Govt rejects research backing immigration cut

The debate of immigrant workers willing to work for lesser pay than Australian workers is sure to become an increasingly hot topic. As this recent article indicated:

Minimum wage: Anxious workers offer skills for $4 an hour

AUSTRALIANS are offering their skills for as little as $4 an hour on websites that let them compete against each other for work in an eBay-like bidding system.

Workers anxious to secure work during the global economic downturn are turning to websites such as Elance and iFreelance, where the lowest wage gets the gig.

So, how will the federal government’s rejection of research supporting claims that this will, indeed, become increasingly the case, play out with unions, workers and their families, many of which are carrying large personal debts (something I continually point out as a major sticking point for our economy in general)?

Govt rejects research backing immigration cut

The federal government has rejected research which shows its $42 billion economic stimulus package will not save jobs unless Australia’s immigration intake is slashed.

In a paper to be released on Friday, demographic experts warn that new permanent and temporary migrant workers will soak up the 90,000 jobs the package is supposed to support.

That is because the immigration intake will exceed the number of jobs the commonwealth was trying to protect, The Australian Financial Review reports.

The experts advocate cutting the skilled intake to between 40,000 and 50,000 visas – down from a projected 133,500 – and forcing employers who want to import staff to prove that local skills are not available.

“It seems to me that this research could not be right,” federal Employment Minister Julia Gillard told ABC Television.

“We are expediting the immigration of people who have the skills that we need.”

This research and its recommendations make sense to me simply because of the economic climate at present and for the foreseeable future.

Over To You


Welcome to Friday Frolykz!

Our Weekend thread where anything goes. Speaking of threads, I’m wearing one of my new linen suits, with a pair of new black brogues. Brogues may not be in fashion, but who cares.

We’ve had quite a few new people join us in recent weeks, so welcome one and all. Feel free to write to us if you have any comments or suggestions.

Books. I’ve been reading some Janet Evanovich novels recently. They’re hilarious. Not in the acerbic self-depracating style of Sedaris but good yarns nevertheless.

So what’s on for this weekend? Rumour has it that joni’s still trying to put the pieces back together after Mardi Gras weekend, but that’s another story.

This week’s music is for me, cos it’s one of my favourites at the moment.

Criticisms of the CPRS and calls for a carbon tax

The following editorial is a guest post from regular blogocrat Dave55

There has been some reporting over the past few days and much political to-ing and fro-ing over the relative merits of the Government’s proposed Carbon Pollution Reduction Scheme.

A group of 10 economists including John Quiggan spoke out yesterday criticising the CPRS. The Statement called for three main improvements to the CPRS and, unless these improvements are introduced, then the Government should consider a carbon tax as a matter of urgency.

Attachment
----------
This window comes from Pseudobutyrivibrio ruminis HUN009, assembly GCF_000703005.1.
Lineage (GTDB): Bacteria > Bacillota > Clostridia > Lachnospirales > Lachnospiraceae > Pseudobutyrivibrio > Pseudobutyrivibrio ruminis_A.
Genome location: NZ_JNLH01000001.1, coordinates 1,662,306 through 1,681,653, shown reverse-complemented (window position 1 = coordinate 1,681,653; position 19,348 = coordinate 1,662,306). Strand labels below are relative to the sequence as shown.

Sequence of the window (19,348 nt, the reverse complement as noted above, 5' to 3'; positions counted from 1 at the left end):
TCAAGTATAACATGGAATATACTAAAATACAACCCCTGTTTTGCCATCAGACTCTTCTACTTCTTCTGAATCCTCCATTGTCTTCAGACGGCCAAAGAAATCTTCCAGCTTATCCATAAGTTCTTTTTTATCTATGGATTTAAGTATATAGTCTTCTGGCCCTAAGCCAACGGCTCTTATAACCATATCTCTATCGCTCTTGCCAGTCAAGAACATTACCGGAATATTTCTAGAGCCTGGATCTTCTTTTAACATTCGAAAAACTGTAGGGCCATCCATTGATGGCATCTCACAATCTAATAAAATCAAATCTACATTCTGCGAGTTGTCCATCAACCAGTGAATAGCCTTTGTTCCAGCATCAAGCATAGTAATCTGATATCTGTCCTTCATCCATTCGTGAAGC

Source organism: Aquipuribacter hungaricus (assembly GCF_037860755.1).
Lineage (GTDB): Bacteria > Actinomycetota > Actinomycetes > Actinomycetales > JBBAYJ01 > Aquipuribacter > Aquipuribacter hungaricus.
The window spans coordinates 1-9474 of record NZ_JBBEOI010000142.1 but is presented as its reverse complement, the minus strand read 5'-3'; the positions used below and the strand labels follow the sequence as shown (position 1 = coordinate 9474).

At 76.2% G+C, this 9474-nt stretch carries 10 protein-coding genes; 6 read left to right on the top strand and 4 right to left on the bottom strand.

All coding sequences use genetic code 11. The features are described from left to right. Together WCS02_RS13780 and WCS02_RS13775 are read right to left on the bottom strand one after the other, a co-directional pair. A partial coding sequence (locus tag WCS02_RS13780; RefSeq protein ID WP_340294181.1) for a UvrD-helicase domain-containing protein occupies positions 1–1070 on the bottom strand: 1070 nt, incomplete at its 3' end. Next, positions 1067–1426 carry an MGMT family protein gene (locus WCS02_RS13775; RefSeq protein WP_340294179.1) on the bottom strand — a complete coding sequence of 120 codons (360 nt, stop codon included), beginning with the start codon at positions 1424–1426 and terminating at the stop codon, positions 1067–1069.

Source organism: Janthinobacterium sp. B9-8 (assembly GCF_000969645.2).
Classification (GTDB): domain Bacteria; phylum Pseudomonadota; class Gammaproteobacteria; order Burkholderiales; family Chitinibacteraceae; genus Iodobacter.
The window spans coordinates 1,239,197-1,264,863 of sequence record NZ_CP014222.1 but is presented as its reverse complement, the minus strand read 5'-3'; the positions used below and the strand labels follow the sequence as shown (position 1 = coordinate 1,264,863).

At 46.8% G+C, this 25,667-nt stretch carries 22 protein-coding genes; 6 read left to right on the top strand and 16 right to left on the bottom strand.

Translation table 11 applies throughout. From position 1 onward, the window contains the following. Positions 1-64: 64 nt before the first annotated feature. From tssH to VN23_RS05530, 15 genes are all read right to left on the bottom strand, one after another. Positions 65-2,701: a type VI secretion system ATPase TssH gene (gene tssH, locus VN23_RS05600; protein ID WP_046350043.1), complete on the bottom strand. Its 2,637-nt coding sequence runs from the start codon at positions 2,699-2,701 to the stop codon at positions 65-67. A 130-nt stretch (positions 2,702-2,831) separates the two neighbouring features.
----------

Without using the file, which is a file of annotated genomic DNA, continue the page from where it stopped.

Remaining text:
The improvements demanded were:
*Lifting the targets to 25-40% by 2020 based on the latest scientific evidence
* Abolishing the free permits granted to the biggest polluters
* Ensuring that individual action results in lower emissions, not lower carbon prices

Continue reading

Victorian Bushfires stir compassion and conflict

Cross post for Global Voices: Victorian Bushfires stir compassion and conflict

The grim toll of the Victorian bushfires now has 201 confirmed deaths, including a volunteer firefighter, and 1834 homes destroyed. There have been moving, controversial, bizarre and even innovative responses in the blogosphere to the tragedy.

Kevin Rudd, the Australian Prime Minister, reflected popular reaction to news that some of the fires were deliberately lit by talking of “mass murder”. Following the charging of one man with arson causing death, Facebook groups emerged that published his address and other details that had been suppressed by court order. These have apparently now been removed by Facebook. One group has this message:

Brendan Sokaluk, you will pay. you will be found out. and you will suffer. and when that day comes, Australia will have another Public Holiday to celebrate.


These pages have stimulated an intense debate about issues such as the right to a fair trial. Some even fear that the lynch mob mentality and surrounding publicity may hinder the chances of a conviction. A warning: much of the comment on these sites is very disturbing for a whole range of reasons.


Kevin Rennie

Howard Comes Out Fighting as His Legacy Comes Under Threat

Rudd articulates his ideology on why he believes the current crisis has occurred (don’t mention neo-liberalism) and after bitter disputes among the coalition, JWH, has come out fighting.  Entertaining stuff.

John Howard: Five great reforms an essential legacy.

  • John Howard
  • February 20, 2009

The legacy of the former Liberal government is one that we should all want to own. Australia was a stronger, prouder and more prosperous nation in November 2007 than it had been in March 1996. Yet attempts have been made to discount the contributions of competitive capitalism and more open markets to the remarkable economic growth, in many nations, during these past 30 years.

This is one article I have no problem not posting in its entirety.  A bloody good laugh though. It smacks of desperation.